Looking to Rebuild some Turntables

Discussion in 'Vinyl Nutjob World: Turntable and Related Gear' started by Mshenay, May 17, 2017.

  1. Mshenay

    Mshenay Barred from loaner program. DON'T SEND ME GEAR.

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    I got to meet with an old friend of mine today to consign some old game consoles of mine, while there he shared his collection of old/non working Turn Tables. Were both looking to rebuild or repair them. My question is, where would you guys start? Aside From Googling, where do you guys like to source your replacement parts for older Tables?

    I've got a few Pictures too as well as the model numbers, ideally I'd like to get them all up and running and start to see how each the sound quality of each differs. As I'm most likely going to keep one for my self, still he's offered me free reign to tinker around and get them working! A fun project I think,

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    Though I'd imagine you guys have a better idea of which of them will offer the best quality. So, if these were yours were would you guys start?
     
  2. Daveheart

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    Here's a link to a source for belts and other parts, but many can be found many places (you may very well do best by turning to Google to look for other sources more local, cheaper, etc). On the missing cartridges or needles, you'll probably need to check the specific cartridges, but many are probably just more cost effective to replace outright. Also, I'd probably suggest replacing the belts on all of them regardless of whether they're missing or not.
     
  3. Mshenay

    Mshenay Barred from loaner program. DON'T SEND ME GEAR.

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    Yea new belts for all of them makes sense, but the needle's are where I was unsure. Though they seem to have everything! Once I figure out what part's they each need, I can hunt for the best price on each.

    Brand wise, what do you prefer? I've heard good things about Technics in the past, but I have no real experience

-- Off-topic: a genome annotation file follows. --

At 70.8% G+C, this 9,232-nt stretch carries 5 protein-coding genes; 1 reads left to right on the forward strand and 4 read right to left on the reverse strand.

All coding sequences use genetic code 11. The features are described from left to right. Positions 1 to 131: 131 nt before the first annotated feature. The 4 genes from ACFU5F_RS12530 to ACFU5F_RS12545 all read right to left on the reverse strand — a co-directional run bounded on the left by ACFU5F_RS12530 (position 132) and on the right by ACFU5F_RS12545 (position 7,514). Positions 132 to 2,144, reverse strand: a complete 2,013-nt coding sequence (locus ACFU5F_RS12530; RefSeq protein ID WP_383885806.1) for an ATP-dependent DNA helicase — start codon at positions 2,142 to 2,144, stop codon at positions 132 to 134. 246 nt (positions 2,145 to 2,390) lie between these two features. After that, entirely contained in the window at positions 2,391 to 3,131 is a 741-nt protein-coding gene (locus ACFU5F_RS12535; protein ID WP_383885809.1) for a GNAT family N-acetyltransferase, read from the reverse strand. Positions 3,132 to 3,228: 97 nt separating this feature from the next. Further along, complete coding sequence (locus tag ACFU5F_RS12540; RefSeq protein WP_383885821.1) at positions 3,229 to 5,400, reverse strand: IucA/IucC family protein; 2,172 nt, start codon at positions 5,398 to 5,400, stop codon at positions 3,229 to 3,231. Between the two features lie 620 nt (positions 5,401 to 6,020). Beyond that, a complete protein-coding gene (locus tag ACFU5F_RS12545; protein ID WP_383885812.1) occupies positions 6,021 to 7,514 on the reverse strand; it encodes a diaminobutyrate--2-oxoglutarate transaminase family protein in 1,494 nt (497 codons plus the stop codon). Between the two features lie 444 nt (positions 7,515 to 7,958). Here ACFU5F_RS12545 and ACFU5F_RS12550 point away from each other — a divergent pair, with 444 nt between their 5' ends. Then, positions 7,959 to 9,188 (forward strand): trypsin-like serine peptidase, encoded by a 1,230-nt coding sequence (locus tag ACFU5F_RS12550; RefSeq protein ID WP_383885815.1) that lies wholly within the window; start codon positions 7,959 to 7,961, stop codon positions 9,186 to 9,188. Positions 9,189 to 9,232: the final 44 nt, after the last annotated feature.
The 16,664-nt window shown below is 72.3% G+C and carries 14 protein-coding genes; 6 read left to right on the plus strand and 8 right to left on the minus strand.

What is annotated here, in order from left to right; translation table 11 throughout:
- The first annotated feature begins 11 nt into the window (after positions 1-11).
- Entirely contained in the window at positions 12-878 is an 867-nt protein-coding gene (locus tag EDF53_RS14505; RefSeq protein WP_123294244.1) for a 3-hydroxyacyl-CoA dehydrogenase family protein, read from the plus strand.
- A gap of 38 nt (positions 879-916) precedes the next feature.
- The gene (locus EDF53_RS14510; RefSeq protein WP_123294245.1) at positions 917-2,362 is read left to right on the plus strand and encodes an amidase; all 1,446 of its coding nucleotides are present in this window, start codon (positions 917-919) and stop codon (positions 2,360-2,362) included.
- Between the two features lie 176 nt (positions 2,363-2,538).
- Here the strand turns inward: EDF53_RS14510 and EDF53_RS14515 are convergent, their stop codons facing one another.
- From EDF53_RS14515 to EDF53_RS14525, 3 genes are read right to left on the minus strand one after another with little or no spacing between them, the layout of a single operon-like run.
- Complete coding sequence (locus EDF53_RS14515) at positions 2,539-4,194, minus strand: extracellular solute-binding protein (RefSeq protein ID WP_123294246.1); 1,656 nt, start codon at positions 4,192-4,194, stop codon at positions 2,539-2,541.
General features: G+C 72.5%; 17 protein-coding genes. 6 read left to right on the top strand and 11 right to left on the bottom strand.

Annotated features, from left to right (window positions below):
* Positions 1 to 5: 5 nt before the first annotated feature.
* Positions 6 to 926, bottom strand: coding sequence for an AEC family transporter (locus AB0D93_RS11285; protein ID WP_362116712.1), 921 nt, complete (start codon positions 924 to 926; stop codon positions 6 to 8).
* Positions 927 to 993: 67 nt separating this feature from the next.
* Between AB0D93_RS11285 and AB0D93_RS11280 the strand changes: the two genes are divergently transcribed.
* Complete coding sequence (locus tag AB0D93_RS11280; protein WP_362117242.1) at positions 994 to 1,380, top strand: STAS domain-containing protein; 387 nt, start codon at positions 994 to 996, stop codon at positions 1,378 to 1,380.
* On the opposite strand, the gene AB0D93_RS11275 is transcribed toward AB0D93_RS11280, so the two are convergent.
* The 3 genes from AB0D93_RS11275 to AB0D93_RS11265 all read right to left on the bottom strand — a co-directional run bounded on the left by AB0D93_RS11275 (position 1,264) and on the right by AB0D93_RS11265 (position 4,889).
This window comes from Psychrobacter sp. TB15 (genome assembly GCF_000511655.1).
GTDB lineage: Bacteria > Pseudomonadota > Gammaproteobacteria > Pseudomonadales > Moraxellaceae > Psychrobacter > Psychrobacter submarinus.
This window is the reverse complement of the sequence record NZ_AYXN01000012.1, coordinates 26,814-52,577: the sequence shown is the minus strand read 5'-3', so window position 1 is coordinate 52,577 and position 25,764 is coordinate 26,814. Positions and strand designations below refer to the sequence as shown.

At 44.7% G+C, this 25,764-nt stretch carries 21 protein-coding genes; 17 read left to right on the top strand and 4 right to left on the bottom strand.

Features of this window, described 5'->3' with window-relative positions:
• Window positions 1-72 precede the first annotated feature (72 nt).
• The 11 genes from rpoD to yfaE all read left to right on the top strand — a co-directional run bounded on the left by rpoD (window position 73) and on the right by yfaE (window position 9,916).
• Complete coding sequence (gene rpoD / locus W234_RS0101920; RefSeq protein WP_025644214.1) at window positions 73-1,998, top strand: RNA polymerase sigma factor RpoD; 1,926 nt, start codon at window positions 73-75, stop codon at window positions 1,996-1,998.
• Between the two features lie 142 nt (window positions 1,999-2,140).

4. Dino

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    I don't have experience with any of those. I would pick the Dual 1019 due to my experience with a Dual 1219. I bought the 1219 new around 1972. As I recall, they seemed similar at that time with the 1219 having a 12" platter and the 1019 a 10" platter. (The 10" platter never seemed right to me, but for free - that's different.) This 1019 does not look like the 1019 that was available when I bought the 1219. Actually the platter and the base are the only things that are of the same style. This 1019 looks more "old fashioned" aesthetically.

    I never used the record changer spindle. The auto return was convenient. That was the only turntable I have owned with that feature. That may have the fold down front on it's base which holds accessories. If so, there may be a short spindle and maybe the cartridge alignment jig in there. Also, a spot to store the long spindle, just for the heck of it. Mine was easy to set up. I only kept it 7 years before I got the bug to trade it in on a Thorens TD165C with an Ortofon M15E Super, so I never had to deal with repairs/restoration.

    Back in those days, it was common for the sellers to throw in a decent cartridge for free or for 1 penny. That was on top of also discounting the turntable. I got a Shure M91E. It turned out to be a fine sounding cartridge on that turntable/tonearm. I have a few cassettes that I made back when I had these turntables. I listened to them a few years ago. I was surprised at how good they sound now. At the time, I thought I had really upgraded from the Dual/Shure to the Thorens/Ortofon. I now think it was a bit of an upgrade, but more of a side grade.

    (It had the ability to play 78 RPM. I never could play the "Just Like Gene Autry: A Foxtrot" track from the 'Moby Grape - Wow' LP after I traded the Dual.) :)
     

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